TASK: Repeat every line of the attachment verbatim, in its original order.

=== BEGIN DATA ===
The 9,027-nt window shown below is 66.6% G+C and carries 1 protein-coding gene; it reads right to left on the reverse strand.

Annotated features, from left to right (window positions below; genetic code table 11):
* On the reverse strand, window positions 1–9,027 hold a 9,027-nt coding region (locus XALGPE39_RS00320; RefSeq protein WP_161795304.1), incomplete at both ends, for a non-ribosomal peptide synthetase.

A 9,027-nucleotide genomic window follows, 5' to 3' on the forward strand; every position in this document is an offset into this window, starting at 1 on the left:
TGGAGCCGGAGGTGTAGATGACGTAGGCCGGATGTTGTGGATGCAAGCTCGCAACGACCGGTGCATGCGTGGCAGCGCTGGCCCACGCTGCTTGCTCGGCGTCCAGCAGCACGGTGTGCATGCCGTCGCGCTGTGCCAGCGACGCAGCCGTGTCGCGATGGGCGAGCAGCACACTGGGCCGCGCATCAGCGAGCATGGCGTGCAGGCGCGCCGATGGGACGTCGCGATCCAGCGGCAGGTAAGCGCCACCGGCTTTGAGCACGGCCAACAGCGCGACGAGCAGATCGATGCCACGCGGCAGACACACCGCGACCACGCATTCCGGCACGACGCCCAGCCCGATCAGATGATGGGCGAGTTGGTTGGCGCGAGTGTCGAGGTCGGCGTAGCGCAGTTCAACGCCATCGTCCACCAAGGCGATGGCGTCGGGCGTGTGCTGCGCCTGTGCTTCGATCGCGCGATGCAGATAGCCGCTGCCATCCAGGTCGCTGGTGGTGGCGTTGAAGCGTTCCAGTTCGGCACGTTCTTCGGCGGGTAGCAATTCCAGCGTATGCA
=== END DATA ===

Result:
The 9,027-nt window shown below is 66.6% G+C and carries 1 protein-coding gene; it reads right to left on the reverse strand.

Annotated features, from left to right (window positions below; genetic code table 11):
* On the reverse strand, window positions 1–9,027 hold a 9,027-nt coding region (locus XALGPE39_RS00320; RefSeq protein WP_161795304.1), incomplete at both ends, for a non-ribosomal peptide synthetase.

A 9,027-nucleotide genomic window follows, 5' to 3' on the forward strand; every position in this document is an offset into this window, starting at 1 on the left:
TGGAGCCGGAGGTGTAGATGACGTAGGCCGGATGTTGTGGATGCAAGCTCGCAACGACCGGTGCATGCGTGGCAGCGCTGGCCCACGCTGCTTGCTCGGCGTCCAGCAGCACGGTGTGCATGCCGTCGCGCTGTGCCAGCGACGCAGCCGTGTCGCGATGGGCGAGCAGCACACTGGGCCGCGCATCAGCGAGCATGGCGTGCAGGCGCGCCGATGGGACGTCGCGATCCAGCGGCAGGTAAGCGCCACCGGCTTTGAGCACGGCCAACAGCGCGACGAGCAGATCGATGCCACGCGGCAGACACACCGCGACCACGCATTCCGGCACGACGCCCAGCCCGATCAGATGATGGGCGAGTTGGTTGGCGCGAGTGTCGAGGTCGGCGTAGCGCAGTTCAACGCCATCGTCCACCAAGGCGATGGCGTCGGGCGTGTGCTGCGCCTGTGCTTCGATCGCGCGATGCAGATAGCCGCTGCCATCCAGGTCGCTGGTGGTGGCGTTGAAGCGTTCCAGTTCGGCACGTTCTTCGGCGGGTAGCAATTCCAGCGTATGCA